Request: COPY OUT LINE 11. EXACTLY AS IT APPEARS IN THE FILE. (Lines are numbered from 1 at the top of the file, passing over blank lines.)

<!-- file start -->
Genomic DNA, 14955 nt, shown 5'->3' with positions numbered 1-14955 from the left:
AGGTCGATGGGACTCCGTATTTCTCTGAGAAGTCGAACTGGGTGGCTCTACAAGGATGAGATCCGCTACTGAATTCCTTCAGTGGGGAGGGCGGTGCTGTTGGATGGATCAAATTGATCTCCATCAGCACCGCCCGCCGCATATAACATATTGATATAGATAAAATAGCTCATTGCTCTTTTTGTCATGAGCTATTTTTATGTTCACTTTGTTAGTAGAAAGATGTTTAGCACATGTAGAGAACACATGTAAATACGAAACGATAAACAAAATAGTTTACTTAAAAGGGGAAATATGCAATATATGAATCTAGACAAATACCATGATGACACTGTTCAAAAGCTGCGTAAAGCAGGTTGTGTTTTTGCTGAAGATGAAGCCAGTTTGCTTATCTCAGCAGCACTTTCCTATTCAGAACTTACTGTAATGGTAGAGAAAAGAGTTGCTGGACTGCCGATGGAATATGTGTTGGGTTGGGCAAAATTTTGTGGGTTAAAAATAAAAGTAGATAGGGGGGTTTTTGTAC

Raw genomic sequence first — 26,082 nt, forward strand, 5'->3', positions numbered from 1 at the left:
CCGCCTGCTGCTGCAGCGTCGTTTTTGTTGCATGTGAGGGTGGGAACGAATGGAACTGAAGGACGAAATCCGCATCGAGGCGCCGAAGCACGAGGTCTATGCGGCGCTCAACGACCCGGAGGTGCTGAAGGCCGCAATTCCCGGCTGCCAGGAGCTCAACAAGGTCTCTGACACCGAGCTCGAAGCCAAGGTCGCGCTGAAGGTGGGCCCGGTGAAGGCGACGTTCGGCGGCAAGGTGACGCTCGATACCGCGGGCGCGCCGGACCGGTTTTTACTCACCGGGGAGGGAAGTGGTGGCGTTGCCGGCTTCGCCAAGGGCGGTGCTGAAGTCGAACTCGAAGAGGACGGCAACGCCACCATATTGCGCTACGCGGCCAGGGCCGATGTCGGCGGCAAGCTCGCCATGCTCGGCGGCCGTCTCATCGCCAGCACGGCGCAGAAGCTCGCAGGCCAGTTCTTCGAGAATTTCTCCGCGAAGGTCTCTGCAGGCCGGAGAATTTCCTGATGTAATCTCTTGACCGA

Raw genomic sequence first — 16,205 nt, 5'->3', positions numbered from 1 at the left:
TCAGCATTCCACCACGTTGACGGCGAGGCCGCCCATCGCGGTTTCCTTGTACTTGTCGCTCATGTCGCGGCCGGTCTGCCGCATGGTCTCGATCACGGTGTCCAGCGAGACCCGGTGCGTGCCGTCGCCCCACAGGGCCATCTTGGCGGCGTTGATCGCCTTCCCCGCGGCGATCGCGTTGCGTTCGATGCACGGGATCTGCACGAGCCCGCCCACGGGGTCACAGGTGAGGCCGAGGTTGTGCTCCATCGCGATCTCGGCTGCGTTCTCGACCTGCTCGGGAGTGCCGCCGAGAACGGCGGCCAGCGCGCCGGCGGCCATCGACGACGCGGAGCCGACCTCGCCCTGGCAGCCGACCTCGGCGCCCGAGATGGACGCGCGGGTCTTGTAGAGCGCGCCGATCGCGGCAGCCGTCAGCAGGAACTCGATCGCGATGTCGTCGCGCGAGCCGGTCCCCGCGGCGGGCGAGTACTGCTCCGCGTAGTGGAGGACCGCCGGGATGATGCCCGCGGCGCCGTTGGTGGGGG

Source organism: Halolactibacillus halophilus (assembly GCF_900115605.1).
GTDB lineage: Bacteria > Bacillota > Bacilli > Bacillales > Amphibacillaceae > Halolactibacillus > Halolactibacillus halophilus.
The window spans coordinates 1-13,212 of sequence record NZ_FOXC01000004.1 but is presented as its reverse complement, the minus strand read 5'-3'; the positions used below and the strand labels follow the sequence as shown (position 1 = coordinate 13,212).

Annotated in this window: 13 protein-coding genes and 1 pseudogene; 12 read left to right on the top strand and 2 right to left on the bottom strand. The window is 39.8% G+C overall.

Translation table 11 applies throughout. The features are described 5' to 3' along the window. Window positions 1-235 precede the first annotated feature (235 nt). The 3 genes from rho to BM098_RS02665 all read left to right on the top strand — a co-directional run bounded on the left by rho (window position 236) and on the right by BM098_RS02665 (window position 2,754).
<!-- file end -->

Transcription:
Translation table 11 applies throughout. The features are described 5' to 3' along the window. Window positions 1-235 precede the first annotated feature (235 nt). The 3 genes from rho to BM098_RS02665 all read left to right on the top strand — a co-directional run bounded on the left by rho (window position 236) and on the right by BM098_RS02665 (window position 2,754).